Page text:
Matthew Bourne's triumphant return

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Indy Lifestyle Online
When Adventures in Motion Pictures' corps of 18 male swans first spread their wings in the autumn of 1995 the media wilfully dubbed it "the gay Swan Lake". Yet the show's reappearance in the West End this week ruffled no feathers among traditionalists. Following its sell-out first season and tour, word has got out. Matthew Bourne's Swan Lake isn't a parody or a subversion: it's an hommage. And far from making light of Tchaikovsky's score, it plumbs depths uncharted by Petipa's original. What's more, Bourne's meticulous attention to dramatic nuance allows him to give his love-story-cum-thriller all the psychological complexity a modern audience craves but rarely gets from narrative ballet.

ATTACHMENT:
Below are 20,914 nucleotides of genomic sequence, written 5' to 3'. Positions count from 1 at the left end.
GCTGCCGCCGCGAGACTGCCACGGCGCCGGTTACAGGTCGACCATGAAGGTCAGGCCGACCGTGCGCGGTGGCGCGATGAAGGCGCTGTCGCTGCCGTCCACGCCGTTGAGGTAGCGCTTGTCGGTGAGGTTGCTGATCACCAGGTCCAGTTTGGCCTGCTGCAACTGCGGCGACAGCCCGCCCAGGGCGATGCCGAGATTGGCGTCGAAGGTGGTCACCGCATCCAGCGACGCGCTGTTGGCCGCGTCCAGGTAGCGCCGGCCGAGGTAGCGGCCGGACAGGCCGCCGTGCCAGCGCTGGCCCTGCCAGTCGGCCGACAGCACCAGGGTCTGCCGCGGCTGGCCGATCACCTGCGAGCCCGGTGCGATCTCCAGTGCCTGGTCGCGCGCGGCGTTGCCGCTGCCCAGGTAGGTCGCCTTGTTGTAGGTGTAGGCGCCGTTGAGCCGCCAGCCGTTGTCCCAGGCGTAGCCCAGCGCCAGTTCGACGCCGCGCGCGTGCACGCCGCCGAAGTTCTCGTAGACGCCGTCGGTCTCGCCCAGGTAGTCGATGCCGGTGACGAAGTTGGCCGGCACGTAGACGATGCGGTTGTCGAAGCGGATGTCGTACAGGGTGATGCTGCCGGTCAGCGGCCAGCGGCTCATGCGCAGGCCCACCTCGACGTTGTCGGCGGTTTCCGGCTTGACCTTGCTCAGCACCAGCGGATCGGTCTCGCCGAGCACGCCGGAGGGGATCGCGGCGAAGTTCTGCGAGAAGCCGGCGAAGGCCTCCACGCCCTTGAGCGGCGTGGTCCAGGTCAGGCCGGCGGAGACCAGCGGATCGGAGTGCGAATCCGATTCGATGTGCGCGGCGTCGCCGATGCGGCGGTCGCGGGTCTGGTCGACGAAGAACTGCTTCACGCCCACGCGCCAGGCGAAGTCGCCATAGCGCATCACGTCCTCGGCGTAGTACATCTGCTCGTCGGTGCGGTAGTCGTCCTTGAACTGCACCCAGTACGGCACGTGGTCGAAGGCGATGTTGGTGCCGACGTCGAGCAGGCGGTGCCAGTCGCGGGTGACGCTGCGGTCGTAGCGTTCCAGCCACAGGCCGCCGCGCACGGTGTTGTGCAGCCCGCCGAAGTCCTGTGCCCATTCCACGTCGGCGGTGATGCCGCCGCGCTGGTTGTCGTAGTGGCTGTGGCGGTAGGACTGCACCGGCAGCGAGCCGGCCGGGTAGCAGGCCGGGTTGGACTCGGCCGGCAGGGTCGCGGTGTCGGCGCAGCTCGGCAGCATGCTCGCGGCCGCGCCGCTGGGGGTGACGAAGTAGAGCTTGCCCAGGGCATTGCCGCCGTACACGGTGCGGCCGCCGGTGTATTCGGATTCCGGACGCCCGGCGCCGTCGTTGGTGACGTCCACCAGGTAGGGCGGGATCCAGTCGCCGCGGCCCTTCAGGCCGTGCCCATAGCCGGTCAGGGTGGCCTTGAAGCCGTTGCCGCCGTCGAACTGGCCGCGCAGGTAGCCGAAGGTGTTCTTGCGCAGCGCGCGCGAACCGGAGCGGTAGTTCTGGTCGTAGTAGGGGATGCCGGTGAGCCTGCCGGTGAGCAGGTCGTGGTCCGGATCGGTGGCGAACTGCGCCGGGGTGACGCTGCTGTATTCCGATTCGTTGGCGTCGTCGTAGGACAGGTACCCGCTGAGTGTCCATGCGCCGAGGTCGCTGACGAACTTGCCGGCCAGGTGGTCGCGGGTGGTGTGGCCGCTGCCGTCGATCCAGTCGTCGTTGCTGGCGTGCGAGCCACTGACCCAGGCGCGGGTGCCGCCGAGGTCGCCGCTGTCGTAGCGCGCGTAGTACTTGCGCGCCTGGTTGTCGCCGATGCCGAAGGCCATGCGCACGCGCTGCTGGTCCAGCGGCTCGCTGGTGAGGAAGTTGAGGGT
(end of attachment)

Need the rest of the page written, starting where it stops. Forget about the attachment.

The production has lost none of its edge. If anything, the wit is sharper and the dancing more focused, especially in the "White Acts" where the swans' sleek, sly, avian body language seems to have worked its way under the dancers' feathery skins. Scott Ambler's tormented Prince is a tragic hero for our age, Fiona Chadwick's decadent Queen a caution, and Adam Cooper's Swan ... well to judge by the way he danced on Wednesday he's scarcely less than a god.

The last time a ballet made a go of the West End was in 1921 - Diaghilev's Sleeping Princess. The comparison is not invidious. See Bourne's Swan Lake now, or live to regret it. (Piccadilly, W1, 0171 369 1734.)